Embrace policies that address climate change

The Sun’s editorial board rightly called out Gov. Larry Hogan’s hypocrisy on climate (“Is a $103 million expansion of natural gas service the best Md. can do?” Feb. 26). To uphold our commitments in the U.S. Climate Alliance and ensure that Maryland does not miss out on the renewable energy economy, it is imperative to stop expanding fossil fuel infrastructure and instead redirect investment to greener alternatives.

Luckily for Baltimoreans, our local leaders understand this necessity. Recently, the City Council voted overwhelmingly to advance a bill prohibiting the expansion of crude oil terminals in Baltimore. Like Governor Hogan, opponents of the bill asserted — without evidence — that it would lead to job losses at the Port of Baltimore, ignoring the studies that show that fossil fuel investment generates fewer jobs per dollar than renewable energy like wind and solar. Because renewable energy sources are typically generated nearby, they add millions of dollars to the local economy.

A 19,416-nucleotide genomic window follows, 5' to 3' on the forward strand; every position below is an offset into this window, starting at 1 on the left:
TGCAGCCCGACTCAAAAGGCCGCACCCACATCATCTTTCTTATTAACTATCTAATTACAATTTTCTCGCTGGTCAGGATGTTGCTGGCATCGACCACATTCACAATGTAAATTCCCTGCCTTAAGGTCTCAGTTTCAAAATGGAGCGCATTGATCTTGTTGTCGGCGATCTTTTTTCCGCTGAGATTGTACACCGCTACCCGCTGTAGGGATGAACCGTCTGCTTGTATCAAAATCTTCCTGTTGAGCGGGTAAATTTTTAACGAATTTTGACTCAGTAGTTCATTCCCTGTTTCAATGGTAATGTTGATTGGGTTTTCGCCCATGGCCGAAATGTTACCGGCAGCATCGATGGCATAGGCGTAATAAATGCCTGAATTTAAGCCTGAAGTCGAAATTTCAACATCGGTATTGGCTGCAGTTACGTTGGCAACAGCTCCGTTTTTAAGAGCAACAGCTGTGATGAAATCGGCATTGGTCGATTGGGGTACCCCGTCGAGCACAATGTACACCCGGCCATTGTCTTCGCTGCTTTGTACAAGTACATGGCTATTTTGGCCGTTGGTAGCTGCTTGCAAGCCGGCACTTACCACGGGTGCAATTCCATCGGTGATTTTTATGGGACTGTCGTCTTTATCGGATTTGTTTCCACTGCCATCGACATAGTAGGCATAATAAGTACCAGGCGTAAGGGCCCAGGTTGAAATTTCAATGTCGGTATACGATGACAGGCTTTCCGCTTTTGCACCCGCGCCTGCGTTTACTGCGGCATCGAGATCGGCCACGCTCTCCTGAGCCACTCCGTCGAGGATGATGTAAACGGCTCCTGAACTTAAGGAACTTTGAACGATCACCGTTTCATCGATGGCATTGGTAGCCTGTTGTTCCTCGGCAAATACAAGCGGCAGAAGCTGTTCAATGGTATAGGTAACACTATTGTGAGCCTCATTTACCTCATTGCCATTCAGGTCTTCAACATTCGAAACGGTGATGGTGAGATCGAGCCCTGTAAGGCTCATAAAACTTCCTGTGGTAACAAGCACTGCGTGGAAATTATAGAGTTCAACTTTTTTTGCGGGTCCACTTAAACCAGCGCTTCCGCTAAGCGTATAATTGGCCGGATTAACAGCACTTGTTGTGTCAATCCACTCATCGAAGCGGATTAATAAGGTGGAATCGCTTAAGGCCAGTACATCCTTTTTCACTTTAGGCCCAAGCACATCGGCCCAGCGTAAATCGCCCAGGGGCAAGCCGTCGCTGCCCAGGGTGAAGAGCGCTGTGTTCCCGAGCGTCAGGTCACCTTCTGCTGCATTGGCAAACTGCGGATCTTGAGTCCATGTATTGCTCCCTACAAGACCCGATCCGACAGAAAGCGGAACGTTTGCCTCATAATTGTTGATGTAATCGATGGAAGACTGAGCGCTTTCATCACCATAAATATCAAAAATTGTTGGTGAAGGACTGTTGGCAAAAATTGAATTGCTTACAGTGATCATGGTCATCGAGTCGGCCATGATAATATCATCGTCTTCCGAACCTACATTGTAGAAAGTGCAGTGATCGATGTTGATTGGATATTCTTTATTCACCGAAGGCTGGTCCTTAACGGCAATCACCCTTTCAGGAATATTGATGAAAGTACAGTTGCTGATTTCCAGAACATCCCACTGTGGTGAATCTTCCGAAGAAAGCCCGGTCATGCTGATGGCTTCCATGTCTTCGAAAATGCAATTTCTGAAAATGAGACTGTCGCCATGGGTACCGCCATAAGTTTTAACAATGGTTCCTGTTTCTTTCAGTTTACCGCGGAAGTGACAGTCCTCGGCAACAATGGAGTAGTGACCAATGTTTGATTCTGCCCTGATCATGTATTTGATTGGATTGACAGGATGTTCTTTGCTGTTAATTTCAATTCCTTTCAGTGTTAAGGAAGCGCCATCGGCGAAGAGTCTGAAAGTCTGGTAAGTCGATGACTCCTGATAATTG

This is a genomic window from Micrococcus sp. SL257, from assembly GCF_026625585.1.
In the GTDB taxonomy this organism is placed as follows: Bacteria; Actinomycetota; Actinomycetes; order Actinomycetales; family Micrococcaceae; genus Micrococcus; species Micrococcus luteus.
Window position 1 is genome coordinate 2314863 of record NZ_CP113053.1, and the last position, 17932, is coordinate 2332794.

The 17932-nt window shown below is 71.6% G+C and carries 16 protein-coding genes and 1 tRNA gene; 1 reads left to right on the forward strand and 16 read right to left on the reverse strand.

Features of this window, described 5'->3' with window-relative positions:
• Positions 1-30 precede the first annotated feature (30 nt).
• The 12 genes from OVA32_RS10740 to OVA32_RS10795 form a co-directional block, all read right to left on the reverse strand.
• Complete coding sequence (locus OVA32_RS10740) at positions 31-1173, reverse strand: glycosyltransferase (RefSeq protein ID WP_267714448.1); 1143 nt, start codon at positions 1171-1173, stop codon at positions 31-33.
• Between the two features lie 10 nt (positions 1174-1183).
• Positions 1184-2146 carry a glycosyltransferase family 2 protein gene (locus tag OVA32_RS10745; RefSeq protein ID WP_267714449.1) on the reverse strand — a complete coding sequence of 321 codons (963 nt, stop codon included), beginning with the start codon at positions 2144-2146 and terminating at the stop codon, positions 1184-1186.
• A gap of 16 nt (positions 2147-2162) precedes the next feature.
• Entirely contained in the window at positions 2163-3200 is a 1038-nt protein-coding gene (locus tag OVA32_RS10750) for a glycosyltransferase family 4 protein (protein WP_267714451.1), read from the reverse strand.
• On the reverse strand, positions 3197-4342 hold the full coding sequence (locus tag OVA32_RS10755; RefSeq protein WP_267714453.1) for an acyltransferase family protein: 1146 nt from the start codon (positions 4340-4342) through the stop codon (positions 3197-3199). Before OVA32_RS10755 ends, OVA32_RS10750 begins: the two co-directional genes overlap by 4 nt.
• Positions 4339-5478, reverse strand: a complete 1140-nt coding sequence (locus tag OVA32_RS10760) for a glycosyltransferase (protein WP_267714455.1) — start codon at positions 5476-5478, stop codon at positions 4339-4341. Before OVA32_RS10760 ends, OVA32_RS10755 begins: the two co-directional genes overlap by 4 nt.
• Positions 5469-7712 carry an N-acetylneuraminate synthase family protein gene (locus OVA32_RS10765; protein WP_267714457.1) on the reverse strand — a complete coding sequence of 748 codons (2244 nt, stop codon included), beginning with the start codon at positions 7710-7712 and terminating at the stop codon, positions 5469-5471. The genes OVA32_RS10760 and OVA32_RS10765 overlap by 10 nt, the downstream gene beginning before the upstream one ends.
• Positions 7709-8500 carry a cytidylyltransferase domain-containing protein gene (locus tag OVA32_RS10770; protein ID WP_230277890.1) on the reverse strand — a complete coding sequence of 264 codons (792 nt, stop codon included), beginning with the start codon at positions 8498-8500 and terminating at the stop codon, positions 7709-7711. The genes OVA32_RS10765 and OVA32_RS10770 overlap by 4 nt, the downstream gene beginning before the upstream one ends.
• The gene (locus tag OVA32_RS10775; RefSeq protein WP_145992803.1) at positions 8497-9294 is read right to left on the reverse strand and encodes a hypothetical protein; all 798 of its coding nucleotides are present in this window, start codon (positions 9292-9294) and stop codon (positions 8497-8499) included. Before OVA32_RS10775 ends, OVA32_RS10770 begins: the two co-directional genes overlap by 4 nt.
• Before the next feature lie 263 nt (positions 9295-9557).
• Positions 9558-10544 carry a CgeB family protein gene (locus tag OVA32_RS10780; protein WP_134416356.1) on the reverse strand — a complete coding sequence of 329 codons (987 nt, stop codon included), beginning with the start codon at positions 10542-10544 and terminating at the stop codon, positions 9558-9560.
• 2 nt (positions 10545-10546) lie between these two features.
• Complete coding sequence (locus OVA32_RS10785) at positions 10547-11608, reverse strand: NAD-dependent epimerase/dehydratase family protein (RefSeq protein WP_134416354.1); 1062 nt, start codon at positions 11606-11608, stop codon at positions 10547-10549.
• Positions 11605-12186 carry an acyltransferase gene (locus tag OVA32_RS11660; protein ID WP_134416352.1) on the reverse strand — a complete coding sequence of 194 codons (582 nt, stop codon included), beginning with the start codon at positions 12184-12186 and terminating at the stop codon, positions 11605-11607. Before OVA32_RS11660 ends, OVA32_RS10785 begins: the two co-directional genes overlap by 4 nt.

Proponents of the legislation cited safety concerns over explosions from trains carrying crude oil as well as the need to protect our air, water and climate. Public safety and climate change are intertwined: a fossil fuel-based economy will always pose threats to our air, water and health that alternatives like solar and wind will not, while leaving future generations on the hook for the bill.

I’m a climate scientist studying for my doctorate at Johns Hopkins, and I calculated that emissions from one unit train of crude oil would generate more carbon dioxide emissions than I would in 600 lifetimes. These are emissions that our planet cannot afford. I urge the City Council to continue its climate leadership and for Mayor Catherine Pugh to sign this bill. Together, we can show Governor Hogan what it means to keep one’s promises and be a climate leader.

Anna Scott, Baltimore

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